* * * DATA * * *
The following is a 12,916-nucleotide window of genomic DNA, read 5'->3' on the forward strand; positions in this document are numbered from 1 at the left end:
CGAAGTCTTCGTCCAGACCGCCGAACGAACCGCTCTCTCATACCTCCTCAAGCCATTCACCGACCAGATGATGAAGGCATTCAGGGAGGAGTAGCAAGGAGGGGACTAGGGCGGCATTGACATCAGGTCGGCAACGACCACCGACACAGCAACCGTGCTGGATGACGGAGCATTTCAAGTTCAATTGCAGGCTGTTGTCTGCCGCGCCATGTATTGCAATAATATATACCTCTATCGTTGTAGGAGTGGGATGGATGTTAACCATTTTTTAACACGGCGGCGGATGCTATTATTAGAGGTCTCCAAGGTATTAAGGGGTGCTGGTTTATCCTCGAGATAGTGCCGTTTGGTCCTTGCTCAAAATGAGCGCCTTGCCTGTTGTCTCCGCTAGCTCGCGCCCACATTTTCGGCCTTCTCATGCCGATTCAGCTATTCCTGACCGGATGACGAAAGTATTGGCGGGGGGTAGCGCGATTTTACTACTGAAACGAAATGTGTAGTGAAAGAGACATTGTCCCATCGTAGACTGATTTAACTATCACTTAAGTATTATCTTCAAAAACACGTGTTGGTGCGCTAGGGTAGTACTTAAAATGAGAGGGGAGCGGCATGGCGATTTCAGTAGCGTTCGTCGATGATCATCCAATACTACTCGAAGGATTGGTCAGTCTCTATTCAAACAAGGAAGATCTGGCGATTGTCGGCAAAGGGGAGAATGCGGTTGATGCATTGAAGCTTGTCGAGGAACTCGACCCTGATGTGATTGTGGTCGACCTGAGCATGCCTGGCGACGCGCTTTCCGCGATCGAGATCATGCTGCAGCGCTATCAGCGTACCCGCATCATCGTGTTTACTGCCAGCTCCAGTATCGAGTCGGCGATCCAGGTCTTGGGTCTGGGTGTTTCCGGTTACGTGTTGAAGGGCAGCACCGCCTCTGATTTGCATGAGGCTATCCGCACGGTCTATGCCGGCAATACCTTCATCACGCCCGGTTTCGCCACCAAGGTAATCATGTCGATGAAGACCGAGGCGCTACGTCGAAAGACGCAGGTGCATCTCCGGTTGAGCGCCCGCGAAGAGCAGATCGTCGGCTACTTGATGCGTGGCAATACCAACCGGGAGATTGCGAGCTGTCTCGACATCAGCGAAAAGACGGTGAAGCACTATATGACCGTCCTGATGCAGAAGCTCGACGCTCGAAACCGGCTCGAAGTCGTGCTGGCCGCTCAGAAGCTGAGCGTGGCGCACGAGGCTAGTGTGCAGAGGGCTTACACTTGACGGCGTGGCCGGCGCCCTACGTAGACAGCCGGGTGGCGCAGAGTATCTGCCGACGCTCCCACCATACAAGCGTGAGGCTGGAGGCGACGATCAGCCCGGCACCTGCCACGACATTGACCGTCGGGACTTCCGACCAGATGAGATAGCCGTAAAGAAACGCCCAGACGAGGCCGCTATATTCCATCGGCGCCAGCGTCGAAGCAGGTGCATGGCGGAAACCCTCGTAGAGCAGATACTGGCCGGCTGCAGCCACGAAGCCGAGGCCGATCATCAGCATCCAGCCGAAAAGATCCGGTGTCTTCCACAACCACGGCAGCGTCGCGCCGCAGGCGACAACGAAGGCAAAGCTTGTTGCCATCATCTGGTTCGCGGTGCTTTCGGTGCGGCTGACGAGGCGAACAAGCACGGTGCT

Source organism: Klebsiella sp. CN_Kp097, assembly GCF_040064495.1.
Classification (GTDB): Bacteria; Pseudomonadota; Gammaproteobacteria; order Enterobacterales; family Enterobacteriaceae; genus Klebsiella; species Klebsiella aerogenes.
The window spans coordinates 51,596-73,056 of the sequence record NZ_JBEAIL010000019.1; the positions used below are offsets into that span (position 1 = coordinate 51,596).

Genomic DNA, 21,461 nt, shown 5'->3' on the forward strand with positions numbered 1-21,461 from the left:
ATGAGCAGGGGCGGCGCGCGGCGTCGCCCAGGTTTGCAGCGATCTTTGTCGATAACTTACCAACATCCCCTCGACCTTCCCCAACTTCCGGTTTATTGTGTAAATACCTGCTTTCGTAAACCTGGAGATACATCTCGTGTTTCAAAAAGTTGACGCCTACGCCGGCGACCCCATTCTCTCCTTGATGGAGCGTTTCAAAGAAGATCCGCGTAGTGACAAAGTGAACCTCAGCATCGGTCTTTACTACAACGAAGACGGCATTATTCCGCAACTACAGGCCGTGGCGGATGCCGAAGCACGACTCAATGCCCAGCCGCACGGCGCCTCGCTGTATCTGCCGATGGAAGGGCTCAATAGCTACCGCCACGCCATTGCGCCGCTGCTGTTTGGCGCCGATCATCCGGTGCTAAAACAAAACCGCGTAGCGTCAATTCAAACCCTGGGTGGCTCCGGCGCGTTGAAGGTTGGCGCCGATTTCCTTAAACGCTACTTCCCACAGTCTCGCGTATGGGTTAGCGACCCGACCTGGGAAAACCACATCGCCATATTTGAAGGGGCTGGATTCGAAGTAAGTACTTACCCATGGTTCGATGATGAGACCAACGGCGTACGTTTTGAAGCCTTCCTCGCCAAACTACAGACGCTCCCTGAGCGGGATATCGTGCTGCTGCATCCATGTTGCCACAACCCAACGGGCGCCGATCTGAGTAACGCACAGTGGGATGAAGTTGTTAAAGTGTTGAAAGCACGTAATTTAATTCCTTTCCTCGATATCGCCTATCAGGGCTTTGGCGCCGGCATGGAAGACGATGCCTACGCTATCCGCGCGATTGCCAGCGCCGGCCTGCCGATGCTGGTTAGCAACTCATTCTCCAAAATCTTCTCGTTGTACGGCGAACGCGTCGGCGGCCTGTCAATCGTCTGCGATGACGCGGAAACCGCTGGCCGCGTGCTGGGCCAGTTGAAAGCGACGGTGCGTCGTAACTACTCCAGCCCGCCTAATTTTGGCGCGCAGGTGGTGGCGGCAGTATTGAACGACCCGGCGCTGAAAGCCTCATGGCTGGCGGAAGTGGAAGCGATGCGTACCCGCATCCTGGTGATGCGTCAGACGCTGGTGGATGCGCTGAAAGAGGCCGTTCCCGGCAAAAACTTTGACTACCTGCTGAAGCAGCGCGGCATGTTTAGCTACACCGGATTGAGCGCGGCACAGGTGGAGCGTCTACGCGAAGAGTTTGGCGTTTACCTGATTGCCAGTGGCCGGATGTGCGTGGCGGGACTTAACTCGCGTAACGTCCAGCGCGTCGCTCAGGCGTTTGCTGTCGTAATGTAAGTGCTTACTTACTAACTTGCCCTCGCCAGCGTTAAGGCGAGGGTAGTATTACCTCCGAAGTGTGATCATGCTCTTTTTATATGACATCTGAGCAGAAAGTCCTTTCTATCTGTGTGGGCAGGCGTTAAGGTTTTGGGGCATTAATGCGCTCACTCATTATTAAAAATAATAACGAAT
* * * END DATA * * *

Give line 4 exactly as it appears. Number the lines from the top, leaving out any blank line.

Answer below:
Classification (GTDB): Bacteria; Pseudomonadota; Gammaproteobacteria; order Enterobacterales; family Enterobacteriaceae; genus Klebsiella; species Klebsiella aerogenes.